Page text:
function provideI18nEntities() {
$entities = parent::provideI18nEntities();

$entities['Page.SINGULARNAME'][3] = 'mysite';
$entities['Page.PLURALNAME'][3] = 'mysite';

return $entities;

Collecting cms...

As of rev. 105996 all now goes well. In older versions the following might still happen, so I'll leave it in for a while:

When performing a textCollection on the cms module, something weird happens concerning the translations for the main menu items in the CMS. These are not written to the cms language file, but an extra languagefile is created in a folder called 0 in the website root. Thes translations can be copied to the sapphire folder, and the new 0 folder then be removed:

$lang['en_US']['AssetAdmin']['MENUTITLE'] ='Files & Images';
$lang['en_US']['CMSMain']['MENUTITLE'] = 'Pages';
$lang['en_US']['CommentAdmin']['MENUTITLE'] = 'Comments';
$lang['en_US']['ReportAdmin']['MENUTITLE'] = 'Reports';
$lang['en_US']['SecurityAdmin']['MENUTITLE'] = 'Security';
$lang['en_US']['ModelAdmin']['MENUTITLE'] = 'ModelAdmin';

Collecting a theme...

A theme is not a module, so it can't be collected. Still there might be translations within it's templates, that need collecting. One way to overcome this is:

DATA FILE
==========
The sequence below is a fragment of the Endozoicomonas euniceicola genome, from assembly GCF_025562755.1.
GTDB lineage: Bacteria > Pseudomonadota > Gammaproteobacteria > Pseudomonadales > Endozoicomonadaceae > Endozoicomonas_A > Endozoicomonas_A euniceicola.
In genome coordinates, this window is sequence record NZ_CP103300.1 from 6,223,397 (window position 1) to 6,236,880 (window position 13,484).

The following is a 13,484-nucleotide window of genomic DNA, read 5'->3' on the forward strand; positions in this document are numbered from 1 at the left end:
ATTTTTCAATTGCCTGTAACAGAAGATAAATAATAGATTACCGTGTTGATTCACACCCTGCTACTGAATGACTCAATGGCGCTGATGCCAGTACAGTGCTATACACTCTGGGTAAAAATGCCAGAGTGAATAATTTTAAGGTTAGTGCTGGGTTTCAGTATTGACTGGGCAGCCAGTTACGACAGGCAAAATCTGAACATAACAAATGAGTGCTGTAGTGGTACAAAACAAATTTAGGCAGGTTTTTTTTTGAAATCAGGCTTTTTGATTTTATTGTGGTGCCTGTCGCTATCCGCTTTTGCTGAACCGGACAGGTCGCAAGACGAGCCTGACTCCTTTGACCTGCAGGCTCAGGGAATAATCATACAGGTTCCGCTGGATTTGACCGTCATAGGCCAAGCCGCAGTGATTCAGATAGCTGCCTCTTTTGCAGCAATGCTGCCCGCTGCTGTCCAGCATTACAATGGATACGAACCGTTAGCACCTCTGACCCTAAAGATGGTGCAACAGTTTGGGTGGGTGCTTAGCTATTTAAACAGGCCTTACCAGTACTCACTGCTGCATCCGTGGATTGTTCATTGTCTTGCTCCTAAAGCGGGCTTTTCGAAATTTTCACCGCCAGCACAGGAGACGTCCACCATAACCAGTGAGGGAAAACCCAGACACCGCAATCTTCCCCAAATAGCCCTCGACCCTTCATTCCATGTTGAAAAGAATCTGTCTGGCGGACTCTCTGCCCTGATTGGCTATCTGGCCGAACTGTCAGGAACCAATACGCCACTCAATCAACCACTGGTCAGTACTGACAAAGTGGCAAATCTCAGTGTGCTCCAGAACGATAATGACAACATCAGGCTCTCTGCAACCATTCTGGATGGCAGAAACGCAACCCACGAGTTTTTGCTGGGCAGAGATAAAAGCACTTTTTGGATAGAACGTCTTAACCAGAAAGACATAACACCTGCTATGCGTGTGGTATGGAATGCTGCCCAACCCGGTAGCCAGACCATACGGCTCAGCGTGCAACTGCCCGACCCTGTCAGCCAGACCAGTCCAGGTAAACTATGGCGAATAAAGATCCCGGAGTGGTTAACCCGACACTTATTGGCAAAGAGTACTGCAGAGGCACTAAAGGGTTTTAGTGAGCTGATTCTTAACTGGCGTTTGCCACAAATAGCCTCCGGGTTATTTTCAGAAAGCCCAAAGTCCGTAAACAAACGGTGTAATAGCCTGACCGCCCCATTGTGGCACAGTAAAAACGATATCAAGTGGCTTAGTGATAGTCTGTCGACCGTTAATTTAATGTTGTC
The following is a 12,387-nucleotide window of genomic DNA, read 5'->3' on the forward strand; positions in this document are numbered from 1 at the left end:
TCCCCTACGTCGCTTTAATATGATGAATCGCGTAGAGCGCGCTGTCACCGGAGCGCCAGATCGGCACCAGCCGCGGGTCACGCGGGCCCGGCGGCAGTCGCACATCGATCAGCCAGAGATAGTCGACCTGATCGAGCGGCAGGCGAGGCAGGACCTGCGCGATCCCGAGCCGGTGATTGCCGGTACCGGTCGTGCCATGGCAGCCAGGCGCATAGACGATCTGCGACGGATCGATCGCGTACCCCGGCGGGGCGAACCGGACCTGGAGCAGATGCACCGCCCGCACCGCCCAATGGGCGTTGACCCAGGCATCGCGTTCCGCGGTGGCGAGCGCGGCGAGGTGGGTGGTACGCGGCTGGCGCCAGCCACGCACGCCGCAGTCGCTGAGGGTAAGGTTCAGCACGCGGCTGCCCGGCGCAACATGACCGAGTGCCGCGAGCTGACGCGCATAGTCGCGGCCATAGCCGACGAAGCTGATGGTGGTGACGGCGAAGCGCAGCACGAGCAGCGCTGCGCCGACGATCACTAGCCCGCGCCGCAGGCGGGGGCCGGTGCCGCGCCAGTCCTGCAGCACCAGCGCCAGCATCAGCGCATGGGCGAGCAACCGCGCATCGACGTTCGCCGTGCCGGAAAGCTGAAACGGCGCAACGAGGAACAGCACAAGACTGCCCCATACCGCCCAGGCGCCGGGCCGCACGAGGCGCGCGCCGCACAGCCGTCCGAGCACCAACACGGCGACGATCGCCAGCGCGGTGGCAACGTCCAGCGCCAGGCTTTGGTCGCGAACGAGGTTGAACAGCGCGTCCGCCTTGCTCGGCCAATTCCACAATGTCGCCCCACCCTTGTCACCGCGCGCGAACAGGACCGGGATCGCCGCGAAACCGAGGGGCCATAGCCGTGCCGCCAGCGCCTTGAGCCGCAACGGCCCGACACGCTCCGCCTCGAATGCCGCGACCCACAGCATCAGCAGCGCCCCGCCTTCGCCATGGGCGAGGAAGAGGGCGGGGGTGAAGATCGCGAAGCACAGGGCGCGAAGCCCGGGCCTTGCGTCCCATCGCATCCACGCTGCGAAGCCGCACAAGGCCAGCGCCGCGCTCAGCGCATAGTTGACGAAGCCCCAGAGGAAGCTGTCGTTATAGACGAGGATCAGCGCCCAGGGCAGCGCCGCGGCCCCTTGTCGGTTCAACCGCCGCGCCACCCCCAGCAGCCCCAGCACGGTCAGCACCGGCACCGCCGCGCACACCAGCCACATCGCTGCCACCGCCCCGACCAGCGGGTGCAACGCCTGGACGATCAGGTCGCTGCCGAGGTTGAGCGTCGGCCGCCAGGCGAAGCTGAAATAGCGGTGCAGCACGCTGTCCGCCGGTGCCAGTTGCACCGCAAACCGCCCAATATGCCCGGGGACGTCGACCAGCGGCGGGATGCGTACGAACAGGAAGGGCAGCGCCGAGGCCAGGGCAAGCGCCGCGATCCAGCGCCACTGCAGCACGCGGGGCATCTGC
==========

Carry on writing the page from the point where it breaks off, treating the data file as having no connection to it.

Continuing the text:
1. copy the theme itself to the root of the website
  2. create a _config.php file so SilverStripe thinks it's a module
  3. make the theme writable or create a writable lang directory
  4. create an empty code/ directory within the theme
  5. perform textCollection
  6. copy the translations from the new en_US.php file to the one in mysite
  7. remove the copied  theme from the website root

TODO: test if the translations work!

 Translating static variables

SilverStripe doc on translating static variables

Translation of static variables is somewhat complex. You can't just use the _t(...) method in a static context, since it is only accessible in a dynamic class instance. So the way to go is by using a custom getter, and this is a very simple method, that will work if the variable value is always the same:

static $SomeVar = 'some value';

function getSomeVar() {
return _t('ThisClass.SOMEVAR', $this->stat('SomeVar'));

A selection of values